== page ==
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Indonesia's new data-protection law changes the country's privacy landscape
19 October 2022 02:00 by Jet Damazo-Santos
Once it became clear that Indonesia’s personal data-protection bill, or PDP, was finally going to be passed after several delays, lawyers started poring over the latest available draft to determine how their clients would have to adjust their operations to comply with the new requirements.
Data privacy isn’t a new concept in Indonesia, with data-protection policies already in place covering 30 different rules and regulations. But the new law, which has now been signed by President Joko Widodo, will create some significant changes to how companies will handle the personal data they control.
Based heavily on the European Union’s General Data Protection Regulation, or GDPR, Indonesia’s law outlines the rights of data subjects — including the right to sue and receive compensation when personal data is processed without an adequate legal basis. Under current regulations, this legal basis refers to consent; but in line with the GDPR, Indonesia’s PDP recognizes legitimate interests as a basis for doing so.
The law also makes a distinction in the definition of data controller and a data processor and outlines their respective obligations, which include appointing data-protection officers, or DPOs, if the company meets certain criteria and submitting notifications within 72 hours of a data breach.
Companies can also face administrative sanctions of up to 2 percent of annual income or revenue under the law and, unlike the GDPR, erring individuals can face criminal sanctions of up to six years in jail.
But before companies start appointing DPOs and deleting consent forms, several implementing regulations and guidelines will first have to be issued by the government to clarify the broad language of the law.
The reduced reliance on consent is one of the major changes the PDP law will create.
“Based on current regulations, consent is the only way for you to process the personal data. With the new law, companies will have options,” Danny Kobrata, a partner at K&K Advocates and co-founder of the Indonesian Privacy Practitioner Association, told MLex.
For example, it could be to “protect the vital interests of the data subject,” similar to what the GDPR says, or for “other legitimate interests” that balance the interests of the personal data controller and the rights of the personal data subject.
But these will still need to be explained by an implementing regulation or guideline, lawyers say, otherwise companies could try to interpret these for their own interests.
“Before we get clarity from the data-protection authority, the conservative approach would still be to continue seeking consent,” a Jakarta-based lawyer specializing in technology-related issues told MLex.
When it comes to which companies will need to appoint a DPO, the law says that this is required of data controllers and processors that manage data for public services, or those that involve the regular and systematic monitoring of data subjects on a large scale — again, using language similar to the GDPR.
“In some cases, it could be pretty clear, particularly for companies in the financial sector like banks, hospitals, digital platforms — they obviously need a DPO,” Kobrata said. But there are cases where the answer might not be so straightforward.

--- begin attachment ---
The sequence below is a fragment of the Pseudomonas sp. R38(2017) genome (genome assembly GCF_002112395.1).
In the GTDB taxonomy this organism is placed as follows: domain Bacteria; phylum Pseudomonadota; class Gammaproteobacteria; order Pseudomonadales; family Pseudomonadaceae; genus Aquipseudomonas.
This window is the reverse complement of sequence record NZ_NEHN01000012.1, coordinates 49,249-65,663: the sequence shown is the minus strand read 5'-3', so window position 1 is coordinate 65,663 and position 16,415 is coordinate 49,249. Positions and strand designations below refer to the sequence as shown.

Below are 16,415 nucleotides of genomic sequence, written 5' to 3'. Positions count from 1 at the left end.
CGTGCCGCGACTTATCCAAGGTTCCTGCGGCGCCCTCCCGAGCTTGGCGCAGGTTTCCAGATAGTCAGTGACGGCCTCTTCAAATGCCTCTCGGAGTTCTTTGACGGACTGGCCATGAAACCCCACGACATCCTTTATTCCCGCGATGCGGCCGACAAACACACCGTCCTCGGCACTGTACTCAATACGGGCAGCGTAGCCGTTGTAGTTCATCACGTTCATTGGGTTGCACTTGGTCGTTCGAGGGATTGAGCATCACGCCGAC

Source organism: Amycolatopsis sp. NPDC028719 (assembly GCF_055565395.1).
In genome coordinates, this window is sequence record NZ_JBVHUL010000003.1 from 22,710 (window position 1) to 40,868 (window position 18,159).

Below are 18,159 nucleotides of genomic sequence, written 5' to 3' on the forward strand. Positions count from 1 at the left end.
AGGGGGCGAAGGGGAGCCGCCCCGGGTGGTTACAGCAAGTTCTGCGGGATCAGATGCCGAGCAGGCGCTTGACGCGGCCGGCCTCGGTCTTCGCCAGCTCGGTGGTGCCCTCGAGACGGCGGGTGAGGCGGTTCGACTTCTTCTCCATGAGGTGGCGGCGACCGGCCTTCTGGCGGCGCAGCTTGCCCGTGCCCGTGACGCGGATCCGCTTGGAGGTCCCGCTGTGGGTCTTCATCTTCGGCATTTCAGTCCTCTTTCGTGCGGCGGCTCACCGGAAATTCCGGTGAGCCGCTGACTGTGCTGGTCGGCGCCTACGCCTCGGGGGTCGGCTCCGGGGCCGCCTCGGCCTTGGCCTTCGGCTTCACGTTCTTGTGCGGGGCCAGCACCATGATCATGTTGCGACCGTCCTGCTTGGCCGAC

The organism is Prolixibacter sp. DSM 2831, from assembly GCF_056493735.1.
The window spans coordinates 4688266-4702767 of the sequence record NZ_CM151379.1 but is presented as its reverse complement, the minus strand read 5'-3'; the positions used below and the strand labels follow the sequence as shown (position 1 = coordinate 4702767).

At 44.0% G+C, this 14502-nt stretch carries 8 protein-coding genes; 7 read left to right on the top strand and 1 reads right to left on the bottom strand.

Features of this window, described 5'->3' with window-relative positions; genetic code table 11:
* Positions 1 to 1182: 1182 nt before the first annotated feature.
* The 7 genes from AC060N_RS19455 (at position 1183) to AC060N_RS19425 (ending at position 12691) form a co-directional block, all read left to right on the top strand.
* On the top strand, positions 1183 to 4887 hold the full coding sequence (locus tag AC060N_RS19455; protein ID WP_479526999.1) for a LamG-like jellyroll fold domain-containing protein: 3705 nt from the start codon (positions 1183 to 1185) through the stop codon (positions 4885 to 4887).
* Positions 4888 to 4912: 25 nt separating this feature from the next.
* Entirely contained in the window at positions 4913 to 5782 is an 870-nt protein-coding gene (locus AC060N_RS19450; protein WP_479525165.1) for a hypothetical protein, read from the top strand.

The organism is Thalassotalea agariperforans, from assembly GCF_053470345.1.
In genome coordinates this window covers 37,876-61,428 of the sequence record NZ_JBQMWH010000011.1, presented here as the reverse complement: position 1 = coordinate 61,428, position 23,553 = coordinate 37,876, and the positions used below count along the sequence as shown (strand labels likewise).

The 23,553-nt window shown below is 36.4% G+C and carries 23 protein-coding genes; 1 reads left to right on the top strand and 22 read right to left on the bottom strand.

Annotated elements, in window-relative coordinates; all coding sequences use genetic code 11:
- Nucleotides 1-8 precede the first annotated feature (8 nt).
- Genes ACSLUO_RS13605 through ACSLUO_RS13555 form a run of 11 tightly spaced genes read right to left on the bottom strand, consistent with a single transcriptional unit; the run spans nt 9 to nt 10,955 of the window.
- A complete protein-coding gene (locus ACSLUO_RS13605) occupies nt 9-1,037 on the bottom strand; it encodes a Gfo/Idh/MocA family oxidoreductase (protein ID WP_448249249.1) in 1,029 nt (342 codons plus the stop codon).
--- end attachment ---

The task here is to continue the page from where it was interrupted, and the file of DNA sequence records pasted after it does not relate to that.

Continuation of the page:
As the current president of the G20, Indonesia has been prioritizing talks on cross-border data flows and data free flow with trust. In fact, this is widely seen to be one of the reasons the government made sure to pass the PDP law before the G20 leader’s summit it will host in Bali in November.
The country’s current regulations require written consent from the data subject and coordination with the Ministry of Communications and Informatics before any personal data is transferred outside the country.
But the PDP law now has cross-border transfer provisions similar to the GDPR, wherein transfers are allowed to jurisdictions with equal or higher levels of protection, or if the transfer is covered by a bilateral treaty or an agreement that imposes sufficient standards of protection, or if the data controller obtained consent from the data subject.
Again, the data protection authority will have to define which jurisdictions have equal or higher levels of protection than Indonesia. But practitioners welcome the removal of the requirement to coordinate or report to the ministry.
With only a two-year transition period written into the law, it is apparent that getting the data-protection authority established as soon possible is needed.
But even with the law now enacted, the president will still have to issue another regulation creating the authority, before work can begin on actually setting it up and appointing people to it. Only after that will the implementing regulations be drafted, and clarity on all these questions be provided.
However, the Jakarta-based technology lawyer said that companies can now start conducting their gap analysis.
“At least now we have clear definitions of what specific personal data is regulated in the law and we have certainty in terms of the liabilities of the data controller and the data processor. These distinctions did not exist prior to the law,” he said.
“If companies stay in a wait-and-see position until the regulator is established, that might take several months or even more than a year.”
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